Corporation Tax Planning
Directors John and Steve have a successful business but were conscious that they weren’t appropriately planning for retirement in the most tax efficient way.
John and Steve are 60 and 39 respectively and are the Owners / Directors of their Limited Company which has been trading successfully for 7 years.
The company is profitable, and the directors anticipate that the business will continue to grow over the coming years.
The company owns the building that they currently trade from. It was purchased a few years ago for £157,000 and has recently been valued by a RICS Qualified Surveyor at £185,000.
John and Steve have several objectives as follows:
- They are conscious that their provision for retirement is less than it should be. Therefore, they are keen to channel surplus business profits into a pension for both directors.
- They have some concerns around the ownership of their commercial property which is currently owned by the business. They would like to ring fence the property so that if anything ever happened to the company it would be protected from creditors.
The company currently has no bank debt and the Directors were keen for this to continue.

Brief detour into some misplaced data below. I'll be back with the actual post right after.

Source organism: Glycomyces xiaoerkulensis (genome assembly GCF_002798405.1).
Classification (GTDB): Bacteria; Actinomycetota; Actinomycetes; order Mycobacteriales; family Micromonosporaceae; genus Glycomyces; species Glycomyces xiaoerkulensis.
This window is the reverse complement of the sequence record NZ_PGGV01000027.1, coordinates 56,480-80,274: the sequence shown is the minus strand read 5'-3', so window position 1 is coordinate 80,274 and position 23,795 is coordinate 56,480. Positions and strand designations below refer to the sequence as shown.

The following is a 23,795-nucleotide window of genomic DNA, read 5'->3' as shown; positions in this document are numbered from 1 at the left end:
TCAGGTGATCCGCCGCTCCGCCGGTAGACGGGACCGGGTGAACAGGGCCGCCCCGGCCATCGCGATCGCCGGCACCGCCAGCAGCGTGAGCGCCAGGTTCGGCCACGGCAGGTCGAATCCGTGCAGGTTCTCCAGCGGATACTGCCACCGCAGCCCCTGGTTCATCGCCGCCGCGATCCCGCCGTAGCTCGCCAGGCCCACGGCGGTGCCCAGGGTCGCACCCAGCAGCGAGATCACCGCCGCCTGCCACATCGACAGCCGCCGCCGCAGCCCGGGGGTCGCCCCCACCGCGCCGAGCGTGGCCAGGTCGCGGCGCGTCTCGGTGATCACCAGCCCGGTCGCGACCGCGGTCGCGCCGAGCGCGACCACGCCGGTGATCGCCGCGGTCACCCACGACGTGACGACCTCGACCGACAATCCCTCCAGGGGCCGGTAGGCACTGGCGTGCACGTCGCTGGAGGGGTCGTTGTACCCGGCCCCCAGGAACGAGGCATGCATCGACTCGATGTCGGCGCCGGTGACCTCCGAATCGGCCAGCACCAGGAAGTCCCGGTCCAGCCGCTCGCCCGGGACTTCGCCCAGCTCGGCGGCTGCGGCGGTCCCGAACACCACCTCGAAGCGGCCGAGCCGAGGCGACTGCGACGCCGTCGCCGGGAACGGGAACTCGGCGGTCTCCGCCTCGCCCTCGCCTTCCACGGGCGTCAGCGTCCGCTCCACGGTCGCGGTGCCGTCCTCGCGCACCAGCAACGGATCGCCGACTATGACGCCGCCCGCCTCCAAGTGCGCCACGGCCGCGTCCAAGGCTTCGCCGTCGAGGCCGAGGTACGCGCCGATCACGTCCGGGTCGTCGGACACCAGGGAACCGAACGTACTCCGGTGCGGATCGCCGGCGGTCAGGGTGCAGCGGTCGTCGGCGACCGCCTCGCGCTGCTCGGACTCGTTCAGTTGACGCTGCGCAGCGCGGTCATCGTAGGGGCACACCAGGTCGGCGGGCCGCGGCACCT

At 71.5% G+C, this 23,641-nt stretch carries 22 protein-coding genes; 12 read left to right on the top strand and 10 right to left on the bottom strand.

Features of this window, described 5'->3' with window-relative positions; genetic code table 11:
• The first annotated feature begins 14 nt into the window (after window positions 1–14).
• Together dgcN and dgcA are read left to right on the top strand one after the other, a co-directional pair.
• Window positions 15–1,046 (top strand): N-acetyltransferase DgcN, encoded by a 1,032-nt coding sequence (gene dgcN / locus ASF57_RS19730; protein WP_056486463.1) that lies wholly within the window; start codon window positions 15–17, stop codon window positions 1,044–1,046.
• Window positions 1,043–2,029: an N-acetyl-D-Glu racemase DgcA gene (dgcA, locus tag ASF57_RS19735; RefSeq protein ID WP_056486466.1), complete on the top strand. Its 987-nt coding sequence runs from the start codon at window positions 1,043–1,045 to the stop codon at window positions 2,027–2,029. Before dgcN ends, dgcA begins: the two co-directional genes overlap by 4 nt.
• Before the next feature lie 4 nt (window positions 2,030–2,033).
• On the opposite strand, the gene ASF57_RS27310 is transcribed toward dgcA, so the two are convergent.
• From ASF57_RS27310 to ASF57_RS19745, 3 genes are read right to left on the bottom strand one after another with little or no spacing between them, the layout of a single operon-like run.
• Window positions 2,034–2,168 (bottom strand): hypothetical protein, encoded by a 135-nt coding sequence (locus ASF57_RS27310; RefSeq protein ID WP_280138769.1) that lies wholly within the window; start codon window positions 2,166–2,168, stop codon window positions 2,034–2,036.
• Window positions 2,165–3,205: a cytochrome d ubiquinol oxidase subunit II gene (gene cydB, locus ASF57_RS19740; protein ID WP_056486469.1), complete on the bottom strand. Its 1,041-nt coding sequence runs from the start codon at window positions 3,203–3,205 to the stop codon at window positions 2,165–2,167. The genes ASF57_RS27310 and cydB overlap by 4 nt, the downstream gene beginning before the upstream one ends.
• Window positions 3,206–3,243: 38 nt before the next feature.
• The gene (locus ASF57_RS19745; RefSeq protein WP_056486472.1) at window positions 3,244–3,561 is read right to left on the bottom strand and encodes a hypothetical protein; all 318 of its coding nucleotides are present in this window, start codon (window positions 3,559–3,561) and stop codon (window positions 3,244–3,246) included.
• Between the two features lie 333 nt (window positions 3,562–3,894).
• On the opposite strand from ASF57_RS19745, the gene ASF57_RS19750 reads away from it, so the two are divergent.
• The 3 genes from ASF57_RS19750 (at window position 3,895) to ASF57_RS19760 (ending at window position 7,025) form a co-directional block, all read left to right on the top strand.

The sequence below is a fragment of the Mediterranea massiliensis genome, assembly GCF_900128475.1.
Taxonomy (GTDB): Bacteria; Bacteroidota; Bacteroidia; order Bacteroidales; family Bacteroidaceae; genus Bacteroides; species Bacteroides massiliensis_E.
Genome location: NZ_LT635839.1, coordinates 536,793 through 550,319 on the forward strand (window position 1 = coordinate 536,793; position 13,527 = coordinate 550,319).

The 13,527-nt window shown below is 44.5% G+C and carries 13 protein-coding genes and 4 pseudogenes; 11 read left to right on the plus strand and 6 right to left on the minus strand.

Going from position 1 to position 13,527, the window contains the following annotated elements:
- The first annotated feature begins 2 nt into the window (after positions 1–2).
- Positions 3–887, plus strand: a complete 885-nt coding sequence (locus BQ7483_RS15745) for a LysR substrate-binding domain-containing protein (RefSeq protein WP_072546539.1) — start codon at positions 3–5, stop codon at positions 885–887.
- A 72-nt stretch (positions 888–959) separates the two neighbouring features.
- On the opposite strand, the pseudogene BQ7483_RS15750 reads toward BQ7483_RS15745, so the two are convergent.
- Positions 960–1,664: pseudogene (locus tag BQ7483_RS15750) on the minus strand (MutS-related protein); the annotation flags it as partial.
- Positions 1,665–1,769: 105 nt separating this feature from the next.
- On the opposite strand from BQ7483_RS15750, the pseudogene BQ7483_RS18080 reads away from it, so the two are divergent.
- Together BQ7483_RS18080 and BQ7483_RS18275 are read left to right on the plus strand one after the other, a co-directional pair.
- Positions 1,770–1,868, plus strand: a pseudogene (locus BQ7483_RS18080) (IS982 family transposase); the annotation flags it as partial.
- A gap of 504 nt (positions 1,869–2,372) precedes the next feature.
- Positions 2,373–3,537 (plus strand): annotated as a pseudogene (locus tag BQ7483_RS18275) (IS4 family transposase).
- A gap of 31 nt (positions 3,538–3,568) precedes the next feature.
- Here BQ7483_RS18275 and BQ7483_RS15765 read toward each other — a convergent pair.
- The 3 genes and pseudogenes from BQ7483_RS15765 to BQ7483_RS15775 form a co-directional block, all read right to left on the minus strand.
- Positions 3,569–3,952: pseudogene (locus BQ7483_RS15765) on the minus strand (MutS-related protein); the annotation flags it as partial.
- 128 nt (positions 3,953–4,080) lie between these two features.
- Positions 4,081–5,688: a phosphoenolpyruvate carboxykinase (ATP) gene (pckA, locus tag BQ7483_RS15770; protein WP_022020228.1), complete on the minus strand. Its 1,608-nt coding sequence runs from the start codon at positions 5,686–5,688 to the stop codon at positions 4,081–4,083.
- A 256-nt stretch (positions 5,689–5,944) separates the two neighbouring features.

We discussed their attitude to investment risk, their past experience and knowledge of investing and their capacity for loss to ensure any investment recommendation was suitable.
We concluded that they should take the following actions:
- Establish a Small Self-Administered Pension (SSAS) to enable the company to make contributions for both directors.
- After discussion with the company accountant John and Steve decided that they would like to make a pension contribution of £245,000 for the benefit of both directors.
- On reviewing available assets John and Steve asked if they could utilise their company property in lieu of some of the cash promised to the pension fund.
- The pension provider was happy with this proposal and as a result the property was moved into the SSAS for the benefit of both directors.
- An additional cash contribution of £60,000 was also made in to the SSAS from company reserves.
- The combined contributions into the SSAS reduced John & Steve’s gross corporation tax bill by £46,550.
- There were some costs involved in this transaction namely; stamp duty at £700; corporation tax on the profits from the property sale at £5,320 plus around £1,500 in legal fees (all told
- £7,520) but they still benefited from a corporation tax reduction of £39,030 after costs.
- The property is now an asset of John & Steve’s pension fund, so it is ring-fenced from the business.
- John & Steve’s company plus a sub tenant pay a combined rent of £14,150 p.a. into the SSAS which represents a return of 7.64% per annum.
- The rental income received plus any future growth of the value of the building is tax free within the SSAS.